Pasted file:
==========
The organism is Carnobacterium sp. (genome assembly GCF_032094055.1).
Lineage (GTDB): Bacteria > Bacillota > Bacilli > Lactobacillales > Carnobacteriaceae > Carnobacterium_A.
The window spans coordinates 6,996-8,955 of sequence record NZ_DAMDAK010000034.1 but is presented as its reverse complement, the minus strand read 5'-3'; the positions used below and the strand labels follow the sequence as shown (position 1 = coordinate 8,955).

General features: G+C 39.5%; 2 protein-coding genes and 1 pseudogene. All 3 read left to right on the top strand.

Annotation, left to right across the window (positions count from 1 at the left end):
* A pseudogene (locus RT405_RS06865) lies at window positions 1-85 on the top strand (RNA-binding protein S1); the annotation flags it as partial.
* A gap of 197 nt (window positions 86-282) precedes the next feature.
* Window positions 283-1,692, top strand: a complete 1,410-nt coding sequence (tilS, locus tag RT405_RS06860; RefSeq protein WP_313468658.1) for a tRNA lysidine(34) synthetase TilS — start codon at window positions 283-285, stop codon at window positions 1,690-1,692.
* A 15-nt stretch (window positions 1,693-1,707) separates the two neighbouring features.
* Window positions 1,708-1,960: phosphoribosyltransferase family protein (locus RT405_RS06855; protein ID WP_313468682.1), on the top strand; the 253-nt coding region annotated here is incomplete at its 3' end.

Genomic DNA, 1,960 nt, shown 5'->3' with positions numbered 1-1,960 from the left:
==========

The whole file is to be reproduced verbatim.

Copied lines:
The organism is Carnobacterium sp. (genome assembly GCF_032094055.1).
Lineage (GTDB): Bacteria > Bacillota > Bacilli > Lactobacillales > Carnobacteriaceae > Carnobacterium_A.
The window spans coordinates 6,996-8,955 of sequence record NZ_DAMDAK010000034.1 but is presented as its reverse complement, the minus strand read 5'-3'; the positions used below and the strand labels follow the sequence as shown (position 1 = coordinate 8,955).

General features: G+C 39.5%; 2 protein-coding genes and 1 pseudogene. All 3 read left to right on the top strand.

Annotation, left to right across the window (positions count from 1 at the left end):
* A pseudogene (locus RT405_RS06865) lies at window positions 1-85 on the top strand (RNA-binding protein S1); the annotation flags it as partial.
* A gap of 197 nt (window positions 86-282) precedes the next feature.
* Window positions 283-1,692, top strand: a complete 1,410-nt coding sequence (tilS, locus tag RT405_RS06860; RefSeq protein WP_313468658.1) for a tRNA lysidine(34) synthetase TilS — start codon at window positions 283-285, stop codon at window positions 1,690-1,692.
* A 15-nt stretch (window positions 1,693-1,707) separates the two neighbouring features.
* Window positions 1,708-1,960: phosphoribosyltransferase family protein (locus RT405_RS06855; protein ID WP_313468682.1), on the top strand; the 253-nt coding region annotated here is incomplete at its 3' end.

Genomic DNA, 1,960 nt, shown 5'->3' with positions numbered 1-1,960 from the left: